A Tory MP has suggested British identity is more “valued and respected” than Welsh.
Marco Longhi made the suggestion when expressing his support for a petition to make the Union Jack branding a “legal requirement” on Welsh number plates.
The MP for Dudley North also told the right-wing London-based news agency the Express that “separatist parties won’t like this”, when he made his case.
He said he was “very proud to support” the petition to have all new UK number plates carry the flag whether vehicle owners like it or not.
The Tory politician argued that the Union Flag enjoyed high ‘recognition’ overseas and claimed the flag of Wales did not.
His support for the petition follows that of English Conservative MP Andrew Rosindell, who previously called on children to sing God Save the Queen in school assemblies, at least once a week.
In support of the petition, Marco Longhi told the Express: “Having lived and worked across Europe and the Americas, I know how recognized the Union Flag is overseas. This n Not so with our individual flags for England, Scotland, Wales or Northern Ireland – that’s a fact.
“Separatist parties won’t like it, but our union identity is much more identifiable and a symbol, a brand, valued and respected. So anything that supports our union is something I would be very proud to support, including a flag on a license plate!”
The petition which was started by Daniel Homer states: “The Union Flag is a symbol of the unity and strength of our United Kingdom and is much loved both at home and abroad.
“Now that the UK has left the European Union, we, the undersigned, call on the UK Government to display the Union flag on all new UK vehicle registration plates.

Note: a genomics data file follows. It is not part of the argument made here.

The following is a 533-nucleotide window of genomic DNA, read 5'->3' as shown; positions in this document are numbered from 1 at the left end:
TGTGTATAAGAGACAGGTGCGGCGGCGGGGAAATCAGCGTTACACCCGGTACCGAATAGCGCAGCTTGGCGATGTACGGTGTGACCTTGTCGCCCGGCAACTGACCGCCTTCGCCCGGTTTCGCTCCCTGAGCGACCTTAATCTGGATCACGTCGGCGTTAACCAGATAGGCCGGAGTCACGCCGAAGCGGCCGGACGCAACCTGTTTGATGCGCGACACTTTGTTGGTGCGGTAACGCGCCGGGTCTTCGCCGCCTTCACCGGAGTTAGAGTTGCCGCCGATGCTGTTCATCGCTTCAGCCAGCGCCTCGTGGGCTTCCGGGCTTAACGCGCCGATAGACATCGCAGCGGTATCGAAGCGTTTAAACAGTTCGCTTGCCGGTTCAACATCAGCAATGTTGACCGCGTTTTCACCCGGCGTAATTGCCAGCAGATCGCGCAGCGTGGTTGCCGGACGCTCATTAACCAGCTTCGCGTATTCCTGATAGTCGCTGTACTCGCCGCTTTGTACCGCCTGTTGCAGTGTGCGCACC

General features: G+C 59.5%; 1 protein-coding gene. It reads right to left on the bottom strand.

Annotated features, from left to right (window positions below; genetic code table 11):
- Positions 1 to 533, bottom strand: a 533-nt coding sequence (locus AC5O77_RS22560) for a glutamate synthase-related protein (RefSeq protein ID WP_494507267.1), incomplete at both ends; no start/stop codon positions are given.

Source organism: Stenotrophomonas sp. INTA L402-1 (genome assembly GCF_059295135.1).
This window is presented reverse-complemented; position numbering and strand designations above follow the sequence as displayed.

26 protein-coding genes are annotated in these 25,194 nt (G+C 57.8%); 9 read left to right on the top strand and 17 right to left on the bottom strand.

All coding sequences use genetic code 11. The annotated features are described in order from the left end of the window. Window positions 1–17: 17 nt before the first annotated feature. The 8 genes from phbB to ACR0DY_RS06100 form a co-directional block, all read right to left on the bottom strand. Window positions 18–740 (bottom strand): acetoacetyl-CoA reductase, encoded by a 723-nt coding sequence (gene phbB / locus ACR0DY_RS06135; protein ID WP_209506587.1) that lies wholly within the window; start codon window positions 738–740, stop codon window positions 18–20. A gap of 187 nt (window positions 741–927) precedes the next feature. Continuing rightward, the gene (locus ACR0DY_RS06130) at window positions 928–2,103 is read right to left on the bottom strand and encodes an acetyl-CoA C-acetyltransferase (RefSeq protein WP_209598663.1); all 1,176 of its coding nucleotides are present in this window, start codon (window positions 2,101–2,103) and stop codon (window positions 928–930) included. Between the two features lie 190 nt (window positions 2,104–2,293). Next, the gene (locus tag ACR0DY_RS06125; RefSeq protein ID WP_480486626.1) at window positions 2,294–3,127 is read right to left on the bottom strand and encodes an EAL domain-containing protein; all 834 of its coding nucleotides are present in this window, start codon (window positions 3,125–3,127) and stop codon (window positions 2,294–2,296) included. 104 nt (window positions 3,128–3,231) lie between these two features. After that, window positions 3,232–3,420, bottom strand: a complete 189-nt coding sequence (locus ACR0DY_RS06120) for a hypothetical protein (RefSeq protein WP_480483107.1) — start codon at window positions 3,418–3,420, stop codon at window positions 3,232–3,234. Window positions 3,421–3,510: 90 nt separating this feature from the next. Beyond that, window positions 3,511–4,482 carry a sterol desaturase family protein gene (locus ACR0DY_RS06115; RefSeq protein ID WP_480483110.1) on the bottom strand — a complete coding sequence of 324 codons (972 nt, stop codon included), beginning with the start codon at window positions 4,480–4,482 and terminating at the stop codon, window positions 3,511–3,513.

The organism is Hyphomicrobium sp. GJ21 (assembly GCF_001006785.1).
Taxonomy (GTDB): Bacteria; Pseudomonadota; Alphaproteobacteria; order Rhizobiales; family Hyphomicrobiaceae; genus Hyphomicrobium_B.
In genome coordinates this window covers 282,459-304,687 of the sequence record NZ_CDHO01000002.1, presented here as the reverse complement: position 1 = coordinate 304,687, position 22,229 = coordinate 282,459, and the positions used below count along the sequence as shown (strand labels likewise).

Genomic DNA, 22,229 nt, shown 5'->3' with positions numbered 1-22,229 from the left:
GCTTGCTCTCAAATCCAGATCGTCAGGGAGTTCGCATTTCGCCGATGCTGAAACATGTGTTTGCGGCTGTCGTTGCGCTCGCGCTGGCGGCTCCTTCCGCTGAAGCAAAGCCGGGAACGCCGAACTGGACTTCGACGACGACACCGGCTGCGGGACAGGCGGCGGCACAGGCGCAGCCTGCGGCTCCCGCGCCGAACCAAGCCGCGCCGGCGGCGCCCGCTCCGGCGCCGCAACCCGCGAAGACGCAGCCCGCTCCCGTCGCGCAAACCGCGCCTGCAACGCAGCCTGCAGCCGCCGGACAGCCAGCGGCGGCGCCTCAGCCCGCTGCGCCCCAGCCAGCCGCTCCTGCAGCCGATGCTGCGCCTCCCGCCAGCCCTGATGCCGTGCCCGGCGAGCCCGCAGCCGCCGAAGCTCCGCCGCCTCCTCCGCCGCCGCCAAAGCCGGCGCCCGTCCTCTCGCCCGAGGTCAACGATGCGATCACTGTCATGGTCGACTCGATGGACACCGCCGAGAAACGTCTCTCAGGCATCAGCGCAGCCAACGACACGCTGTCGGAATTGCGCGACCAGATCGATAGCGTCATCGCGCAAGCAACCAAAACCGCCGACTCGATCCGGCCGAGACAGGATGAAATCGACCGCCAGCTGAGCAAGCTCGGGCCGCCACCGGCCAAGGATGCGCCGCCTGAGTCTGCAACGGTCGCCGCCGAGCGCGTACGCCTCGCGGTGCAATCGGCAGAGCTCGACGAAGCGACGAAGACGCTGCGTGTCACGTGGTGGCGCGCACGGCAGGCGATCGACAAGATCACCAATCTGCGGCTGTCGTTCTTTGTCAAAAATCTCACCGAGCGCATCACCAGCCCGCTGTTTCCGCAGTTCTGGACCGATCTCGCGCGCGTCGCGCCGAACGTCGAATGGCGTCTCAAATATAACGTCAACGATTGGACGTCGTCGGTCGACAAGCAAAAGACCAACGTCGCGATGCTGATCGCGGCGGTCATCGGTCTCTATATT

“At present the number plate is optional and the flag is not mandatory, we are asking the government to change the rules to ensure that all new plates are sold with the flag, as a legal requirement.”
“Access to Welsh beaches”
Longhi has previously suggested that access to Welsh beaches is a fundamental right for his constituents.
He complained to the House of Commons that the nearest beach is in Wales and access is “almost mission impossible”.
He made the comments during a debate titled Connectivity and infrastructure in Wales and across borders. The UK government is investigating the matter.
In response to a question from Longhi, Secretary of State for Wales Simon Hart said improving “cross-border holidays” between Wales and the West Midlands was “exactly what the exam”.
He added that this is partly because it brings “satisfaction to the people of Dudley”.
Marco Longhi said: “My Italian ancestors always understood the importance of sunshine, sandy beaches and full-bodied, beautiful ice cream, but for those who live in Dudley, the nearest beach is in Wales and the access is nearly mission impossible.
“What can my right hon. friend do to improve the well-being of my constituents by improving access to these fundamental rights? »
Simon Hart replied: “Unfortunately we cannot move Dudley, but what we can do is take the Union Connectivity Review forward and strengthen ties.
“I know my darling. The friend is very much part of the world. Of course, cross-border holidays and other activities between the West Midlands and Wales are well known and we want to improve them.
“That is exactly what the review is about, because we know it brings not only satisfaction to the people of Dudley, but also economic prosperity in both areas.”
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